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Sikata house by The Designory — the elusive charm of imperfections

Sikata house by The Designory — the elusive charm of imperfections


Sikata house by The Designory sits within a square feet corner site in Byron Bay’s coveted golden grid, mirroring the sandy warm tones of the surrounding beaches, clifftops and bushlands. 

Exuding all the hallmarks of the global travel experience, Sikata house is an exploration of the concept of wabi-sabi, the elusive beauty of imperfection, aptly showcased through the use of stunning hand-crafted materials, vintage furniture pieces, and treasures sourced from all over the world.

Set over two storeys, the house comprises four expansive bedrooms, three bathrooms, two living areas, and lushly landscaped outdoor entertaining areas, designed for multiple families or larger groups to reconnect and unwind. 

Sikata house blends perfectly with design elements that depict the Australian coastal palette, through the use of natural materials and textures.

“As a designer, creating a feeling when you walk into a home is the epitome of success,” says company director and lead designer Melissa Bonney.

“There’s nothing more serene than a dreamy sunlit home by day, nor more calming than a darkened, candlelit one by night. 

“Choosing the right window treatments to elicit these feelings might seem like an easy undertaking, but as a creative, there were a lot of considerations that came into play.” 

Floor-to-ceiling glass doors open up to the outdoor areas and pool, providing easy access to indoor, and outdoor relaxation.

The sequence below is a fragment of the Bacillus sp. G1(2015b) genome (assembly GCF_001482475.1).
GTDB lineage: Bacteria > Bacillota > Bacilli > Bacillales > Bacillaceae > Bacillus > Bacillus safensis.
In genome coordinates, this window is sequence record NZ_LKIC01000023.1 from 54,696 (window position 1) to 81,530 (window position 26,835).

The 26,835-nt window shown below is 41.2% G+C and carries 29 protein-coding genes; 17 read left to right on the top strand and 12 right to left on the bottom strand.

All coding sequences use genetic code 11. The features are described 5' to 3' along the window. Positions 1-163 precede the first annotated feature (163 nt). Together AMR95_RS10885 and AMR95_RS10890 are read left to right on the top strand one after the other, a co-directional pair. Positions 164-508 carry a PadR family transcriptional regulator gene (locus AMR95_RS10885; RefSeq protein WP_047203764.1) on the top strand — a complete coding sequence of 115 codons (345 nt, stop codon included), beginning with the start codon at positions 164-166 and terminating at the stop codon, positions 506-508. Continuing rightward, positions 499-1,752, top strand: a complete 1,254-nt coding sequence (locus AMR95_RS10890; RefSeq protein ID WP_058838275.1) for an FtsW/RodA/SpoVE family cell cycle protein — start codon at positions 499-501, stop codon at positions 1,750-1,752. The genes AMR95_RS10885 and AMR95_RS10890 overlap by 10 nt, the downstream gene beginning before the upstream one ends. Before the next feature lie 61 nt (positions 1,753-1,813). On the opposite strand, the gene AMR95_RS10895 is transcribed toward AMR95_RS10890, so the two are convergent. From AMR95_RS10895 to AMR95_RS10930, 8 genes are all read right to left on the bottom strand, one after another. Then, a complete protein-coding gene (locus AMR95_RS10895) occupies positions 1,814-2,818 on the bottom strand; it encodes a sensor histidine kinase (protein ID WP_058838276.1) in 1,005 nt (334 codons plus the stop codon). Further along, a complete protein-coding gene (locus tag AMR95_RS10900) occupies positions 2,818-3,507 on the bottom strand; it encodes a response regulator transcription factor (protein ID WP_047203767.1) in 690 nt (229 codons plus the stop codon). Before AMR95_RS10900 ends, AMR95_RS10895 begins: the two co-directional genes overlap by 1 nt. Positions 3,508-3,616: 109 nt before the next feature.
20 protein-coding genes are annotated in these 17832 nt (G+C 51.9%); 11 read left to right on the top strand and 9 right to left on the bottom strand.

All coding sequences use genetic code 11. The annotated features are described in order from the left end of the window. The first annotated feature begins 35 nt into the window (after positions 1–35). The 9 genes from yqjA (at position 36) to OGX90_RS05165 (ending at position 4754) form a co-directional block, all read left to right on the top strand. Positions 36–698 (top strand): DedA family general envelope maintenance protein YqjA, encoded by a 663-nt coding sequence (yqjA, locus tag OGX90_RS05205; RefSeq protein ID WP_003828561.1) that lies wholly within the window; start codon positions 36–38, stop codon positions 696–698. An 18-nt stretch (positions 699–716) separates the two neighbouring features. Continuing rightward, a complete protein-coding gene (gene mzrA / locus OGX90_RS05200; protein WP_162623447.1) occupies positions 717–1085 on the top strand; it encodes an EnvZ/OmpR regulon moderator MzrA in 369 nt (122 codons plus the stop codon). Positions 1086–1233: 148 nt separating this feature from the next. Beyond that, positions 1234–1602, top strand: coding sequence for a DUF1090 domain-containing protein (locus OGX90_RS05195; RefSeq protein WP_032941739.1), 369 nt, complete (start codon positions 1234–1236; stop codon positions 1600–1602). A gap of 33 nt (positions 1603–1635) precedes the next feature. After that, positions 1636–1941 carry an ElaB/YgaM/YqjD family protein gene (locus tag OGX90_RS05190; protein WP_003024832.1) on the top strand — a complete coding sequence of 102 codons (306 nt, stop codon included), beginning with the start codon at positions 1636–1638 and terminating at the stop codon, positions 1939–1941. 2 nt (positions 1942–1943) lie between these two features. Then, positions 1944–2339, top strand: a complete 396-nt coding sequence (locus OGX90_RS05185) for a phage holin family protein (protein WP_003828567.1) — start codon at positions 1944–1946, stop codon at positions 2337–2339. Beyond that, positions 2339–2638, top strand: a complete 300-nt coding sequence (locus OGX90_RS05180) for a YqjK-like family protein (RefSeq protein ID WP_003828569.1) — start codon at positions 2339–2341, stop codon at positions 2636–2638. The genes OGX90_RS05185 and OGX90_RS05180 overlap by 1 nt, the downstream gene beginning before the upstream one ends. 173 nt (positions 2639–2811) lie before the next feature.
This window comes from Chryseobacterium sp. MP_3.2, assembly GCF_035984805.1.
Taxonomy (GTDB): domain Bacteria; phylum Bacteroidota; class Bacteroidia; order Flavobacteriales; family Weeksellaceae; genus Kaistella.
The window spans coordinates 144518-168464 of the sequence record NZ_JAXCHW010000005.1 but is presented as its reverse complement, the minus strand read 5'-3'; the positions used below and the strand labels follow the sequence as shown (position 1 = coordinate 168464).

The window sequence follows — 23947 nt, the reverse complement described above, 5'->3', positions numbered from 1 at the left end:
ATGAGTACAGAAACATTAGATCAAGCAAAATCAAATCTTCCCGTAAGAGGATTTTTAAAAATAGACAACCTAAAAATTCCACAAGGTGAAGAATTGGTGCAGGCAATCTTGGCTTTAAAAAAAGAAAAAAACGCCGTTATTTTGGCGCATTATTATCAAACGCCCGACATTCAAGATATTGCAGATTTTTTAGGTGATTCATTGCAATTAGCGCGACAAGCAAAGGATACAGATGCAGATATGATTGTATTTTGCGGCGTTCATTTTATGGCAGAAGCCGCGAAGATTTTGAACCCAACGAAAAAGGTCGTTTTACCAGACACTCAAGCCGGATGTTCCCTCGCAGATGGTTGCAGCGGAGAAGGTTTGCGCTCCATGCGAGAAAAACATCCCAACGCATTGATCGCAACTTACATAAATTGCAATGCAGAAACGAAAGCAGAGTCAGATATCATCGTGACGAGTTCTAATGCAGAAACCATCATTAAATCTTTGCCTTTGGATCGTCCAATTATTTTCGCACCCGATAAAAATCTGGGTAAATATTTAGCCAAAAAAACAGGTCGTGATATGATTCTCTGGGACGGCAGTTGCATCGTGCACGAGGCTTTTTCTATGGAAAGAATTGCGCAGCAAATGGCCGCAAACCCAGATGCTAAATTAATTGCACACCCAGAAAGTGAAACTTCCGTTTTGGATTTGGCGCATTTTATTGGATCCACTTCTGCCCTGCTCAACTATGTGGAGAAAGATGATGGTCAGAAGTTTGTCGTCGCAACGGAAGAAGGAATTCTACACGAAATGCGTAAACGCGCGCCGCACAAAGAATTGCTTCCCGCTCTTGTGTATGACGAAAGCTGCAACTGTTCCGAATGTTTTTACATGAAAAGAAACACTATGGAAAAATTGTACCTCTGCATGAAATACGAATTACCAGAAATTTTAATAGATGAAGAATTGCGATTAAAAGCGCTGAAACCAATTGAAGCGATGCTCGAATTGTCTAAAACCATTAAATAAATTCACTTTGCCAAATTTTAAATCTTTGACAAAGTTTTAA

Sikata House evokes the rawness of the Australian coastal palette through its carefully curated design elements, creating an ephemeral feeling of beauty that pervades the home and stays with you long after you leave.

“Sikata house is based on the Sanskrit word for sand, so the concept is earthy and ethereal in its style and aesthetic,” says Bonney. 

“We harmonised this with a wabi-sabi concept which allowed us to select materials, tones and finishes that were natural, muted, textural and lived in. 

“We swayed away from anything bright and white, instead opting for natural sawn timber externally that will weather over time, and internally we layered hand-painted joinery, natural stone, textured tiles, handmade fixtures and fittings and an array of unique vintage furniture. 

“Everything selected has its place in celebrating the senses and making the space feel warm and welcoming.”

This project is about blending modern elements into a historical pre-existing structure.

“When using so many different finishes and vintage pieces it can be a fine line in keeping it look refined and considered,” explains Bonney.

“This is where we integrated modern elements such as steel and metal accents to bring a sense of modernity and filled each room with natural light and ample space so they don’t feel cluttered.”

Photography: Jessie Prince

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